Monday, 26 March 2012

What's the deal with the CLM Public URI?

Far too many times I have seen the mistake where a customer has installed one or many of the CLM applications and either failed to set the Public URI or set the Public URI to something that is not appropriate, such as a host name tied to the network infrastructure.

It is important to give thought beforehand about how you would like your clients to access your CLM links and applications. This means, that a scalable URI design needs to be created (to allow more applications to be added) even before the first CLM application is deployed.

Why is it important? Its important because the URI is the de-facto unique identifier that customers and integrations will use when linking to CLM data. Any change to this URI (due to a host name changing for example) can have implications to not only links embedded in emails and bookmarks but other application integrations (including the CLM integrations RM, CCM and QM).

You generally want a URI that reflects the static business meaning of the data that is being linked to. For example: is good, is not because it identifies both the hardware hosting the application and the port.

Some customers have asked why we cannot have the CLM application figure it out itself (like the 2.x products did). Yes, the 2.x era products allowed this and, yes, resulted in unpredictable link behaviour. (It is not allowed any more.)

Here is the problem : There is no reliable way of getting the host name of a machine because the machine itself may not know what it is (if its behind a proxy for example.)

If no public URI is set,  an attempt is made by using something like:


What does this return? Well.. as Java is the CLM implementation technology. it seems that this is determined by the rules specified here

Reverse lookup behaviour is really determined how the network and DNS is configured.  An example sequence to determine the URL could be:

  1. If Public URI is set then no reverse lookup needed the public URI setting is used. end.
  2. If public URI is not set, the host name must be determined through getting the IP address for the primary network device then name resolution will do.
    • look in the host file
    • DNS Reverse lookup
Some problems with this:
  1. If server IP address is not resolvable on the server itself (either in hosts file nor lookup) then an exception is thrown and IP address is used.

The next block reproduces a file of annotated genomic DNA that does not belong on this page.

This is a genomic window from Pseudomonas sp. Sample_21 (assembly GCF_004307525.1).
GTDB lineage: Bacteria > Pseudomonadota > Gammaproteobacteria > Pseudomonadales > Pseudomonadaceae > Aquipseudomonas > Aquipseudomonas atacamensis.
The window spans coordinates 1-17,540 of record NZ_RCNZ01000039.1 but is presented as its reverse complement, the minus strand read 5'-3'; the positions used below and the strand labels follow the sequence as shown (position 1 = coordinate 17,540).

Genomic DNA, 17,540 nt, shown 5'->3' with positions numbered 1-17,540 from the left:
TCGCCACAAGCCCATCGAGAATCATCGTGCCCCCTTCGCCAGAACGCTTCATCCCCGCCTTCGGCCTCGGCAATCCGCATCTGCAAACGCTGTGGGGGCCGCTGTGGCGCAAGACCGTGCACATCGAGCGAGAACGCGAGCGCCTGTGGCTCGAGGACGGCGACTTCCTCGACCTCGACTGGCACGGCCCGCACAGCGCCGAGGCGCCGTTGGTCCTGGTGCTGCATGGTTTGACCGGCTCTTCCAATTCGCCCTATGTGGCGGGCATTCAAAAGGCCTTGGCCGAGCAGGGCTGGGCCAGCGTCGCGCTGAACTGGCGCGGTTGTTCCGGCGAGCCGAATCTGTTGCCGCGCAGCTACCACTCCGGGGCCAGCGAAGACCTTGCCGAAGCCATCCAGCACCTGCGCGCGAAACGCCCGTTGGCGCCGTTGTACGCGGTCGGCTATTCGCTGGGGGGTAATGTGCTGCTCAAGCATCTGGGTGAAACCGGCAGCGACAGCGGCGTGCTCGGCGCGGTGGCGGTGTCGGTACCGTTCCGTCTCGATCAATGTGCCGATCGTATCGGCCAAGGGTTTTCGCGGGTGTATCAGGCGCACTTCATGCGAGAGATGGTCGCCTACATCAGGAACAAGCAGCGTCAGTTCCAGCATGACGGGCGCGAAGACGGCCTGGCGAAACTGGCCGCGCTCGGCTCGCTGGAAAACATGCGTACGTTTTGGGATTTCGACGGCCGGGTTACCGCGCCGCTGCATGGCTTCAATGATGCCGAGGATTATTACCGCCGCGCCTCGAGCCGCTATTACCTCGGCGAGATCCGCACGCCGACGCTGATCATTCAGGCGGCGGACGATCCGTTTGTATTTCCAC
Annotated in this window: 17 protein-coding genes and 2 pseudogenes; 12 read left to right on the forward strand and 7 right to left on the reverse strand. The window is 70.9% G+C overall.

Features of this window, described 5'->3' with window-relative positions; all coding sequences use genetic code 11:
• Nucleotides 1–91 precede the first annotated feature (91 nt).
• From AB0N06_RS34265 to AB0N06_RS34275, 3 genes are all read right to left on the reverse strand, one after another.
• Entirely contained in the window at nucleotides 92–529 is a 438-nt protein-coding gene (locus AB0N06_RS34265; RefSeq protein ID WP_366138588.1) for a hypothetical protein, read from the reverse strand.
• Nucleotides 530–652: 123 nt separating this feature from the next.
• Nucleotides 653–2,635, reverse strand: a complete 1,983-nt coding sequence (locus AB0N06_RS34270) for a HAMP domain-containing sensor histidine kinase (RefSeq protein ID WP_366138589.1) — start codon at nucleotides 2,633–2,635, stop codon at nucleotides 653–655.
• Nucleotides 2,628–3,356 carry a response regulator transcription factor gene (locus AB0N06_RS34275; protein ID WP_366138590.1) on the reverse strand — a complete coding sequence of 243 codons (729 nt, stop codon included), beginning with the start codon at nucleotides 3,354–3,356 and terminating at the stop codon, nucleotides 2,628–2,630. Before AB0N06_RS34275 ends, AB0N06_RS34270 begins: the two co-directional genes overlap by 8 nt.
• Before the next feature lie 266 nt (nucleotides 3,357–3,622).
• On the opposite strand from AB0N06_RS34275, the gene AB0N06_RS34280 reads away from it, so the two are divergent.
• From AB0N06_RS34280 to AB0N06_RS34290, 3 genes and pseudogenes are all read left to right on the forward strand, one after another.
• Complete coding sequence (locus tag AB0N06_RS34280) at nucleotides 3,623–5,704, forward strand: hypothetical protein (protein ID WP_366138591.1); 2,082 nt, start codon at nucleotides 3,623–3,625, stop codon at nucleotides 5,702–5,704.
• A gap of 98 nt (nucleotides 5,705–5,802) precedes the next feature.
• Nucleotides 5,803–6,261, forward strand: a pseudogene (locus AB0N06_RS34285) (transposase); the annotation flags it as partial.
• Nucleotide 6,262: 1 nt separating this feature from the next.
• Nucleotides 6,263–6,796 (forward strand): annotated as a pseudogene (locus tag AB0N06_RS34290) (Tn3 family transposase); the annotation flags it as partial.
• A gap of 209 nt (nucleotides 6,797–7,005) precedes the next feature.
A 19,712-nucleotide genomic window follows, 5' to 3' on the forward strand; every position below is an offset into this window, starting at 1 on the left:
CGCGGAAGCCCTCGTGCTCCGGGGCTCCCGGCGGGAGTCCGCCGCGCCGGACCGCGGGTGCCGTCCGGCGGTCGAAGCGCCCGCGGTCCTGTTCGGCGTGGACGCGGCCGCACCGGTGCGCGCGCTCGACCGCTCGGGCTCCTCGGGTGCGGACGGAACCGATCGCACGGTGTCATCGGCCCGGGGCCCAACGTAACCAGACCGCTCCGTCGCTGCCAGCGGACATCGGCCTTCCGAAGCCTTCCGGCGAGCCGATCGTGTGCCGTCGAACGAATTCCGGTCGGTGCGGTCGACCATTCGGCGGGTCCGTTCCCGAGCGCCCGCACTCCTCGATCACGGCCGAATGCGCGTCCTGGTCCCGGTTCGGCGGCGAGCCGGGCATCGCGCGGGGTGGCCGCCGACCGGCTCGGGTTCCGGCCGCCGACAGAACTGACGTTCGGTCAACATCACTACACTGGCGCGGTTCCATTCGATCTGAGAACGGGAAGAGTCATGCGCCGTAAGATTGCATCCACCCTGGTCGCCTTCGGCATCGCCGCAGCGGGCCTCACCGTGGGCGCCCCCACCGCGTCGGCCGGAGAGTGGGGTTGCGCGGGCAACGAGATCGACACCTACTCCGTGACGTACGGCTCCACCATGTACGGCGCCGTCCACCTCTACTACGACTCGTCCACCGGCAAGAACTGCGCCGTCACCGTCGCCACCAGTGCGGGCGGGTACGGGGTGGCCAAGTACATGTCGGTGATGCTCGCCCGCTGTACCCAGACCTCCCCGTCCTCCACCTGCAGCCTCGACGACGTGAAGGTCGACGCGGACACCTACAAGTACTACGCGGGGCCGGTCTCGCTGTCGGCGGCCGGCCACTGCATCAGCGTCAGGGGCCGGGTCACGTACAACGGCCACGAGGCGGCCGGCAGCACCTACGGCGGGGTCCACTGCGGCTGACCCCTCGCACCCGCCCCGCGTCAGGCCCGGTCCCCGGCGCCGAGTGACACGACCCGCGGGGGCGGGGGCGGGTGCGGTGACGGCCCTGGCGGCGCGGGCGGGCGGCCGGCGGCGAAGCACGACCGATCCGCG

2. If DNS is misconfigured, IP address can return as host name
  3. Some other network misconfiguration/bug is causing getLocalHost call to return
  4. Which host name? Which network device? There could be many combinations.
Even if this worked, it is still not good enough!

Why? Simple example exercise.. I want to host RTC on my work laptop, and i don't know what my public URI should be.

Let me try to find out.

From hostname command:

[kuschel@tpborisk7 conf]$ hostname

Cool.. let's do an IP lookup on the host name:

[kuschel@tpborisk7 conf]$ nslookup

** server can't find NXDOMAIN

No good. This is because i do not have a DNS entry for my laptop's host name.

Let's try my NIC IP Address?

[kuschel@tpborisk7 conf]$ ifconfig eth0
eth0      Link encap:Ethernet  HWaddr F0:DE:F1:58:9B:7D 
          inet addr:  Bcast:  Mask:
Do a reverse lookup on the IP:

[kuschel@tpborisk7 conf]$ nslookup

** server can't find NXDOMAIN
Also not good.. DNS has no entry for this IP.  Even if it did, it would be purely local to the subnet! (192.168.x.x).

My Wireless NIC? Resolves locally on my home network but not publically.

Ah! Thats right, I am using VPN:

Now what is my ip address (I am using a VPN tunnel)?

[kuschel@tpborisk7 conf]$ ifconfig tun0<
tun0      Link encap:UNSPEC  HWaddr 00-00-00-00-00-00-00-00-00-00-00-00-00-00-00-00 
          inet addr:  P-t-P:  Mask:
What is the hostname that corresponds to this IP?

[kuschel@tpborisk7 conf]$ nslookup

Non-authoritative answer:    name =

Authoritative answers can be found from:    nameserver =    nameserver =    nameserver =    internet address =    internet address =    internet address =
Bingo! So I should use as it seems to be publicly addressable but its simply a bad public URI (machine name plus location).

So how is CLM supposed to figure this out? My laptop has have 10 network devices, some with resolvable names, some not.

What is also key here is that neither my NIC nor my host name is the real public address!

One cannot expect the CLM applications to figure this out as there is simply not enough information. (It could even use something like an IP address if it cannot resolve a name.)

Hence the need for a Public URI!

Put the same thought behind the CLM public URI as you would for a URL you would host pages or application for the general public on the internet. It should be thought of,designed and owned by CLM!

Luckily, For people who are in the unfortunate predicament of having a bad public URI, there is hope in 4.0 with server rename.

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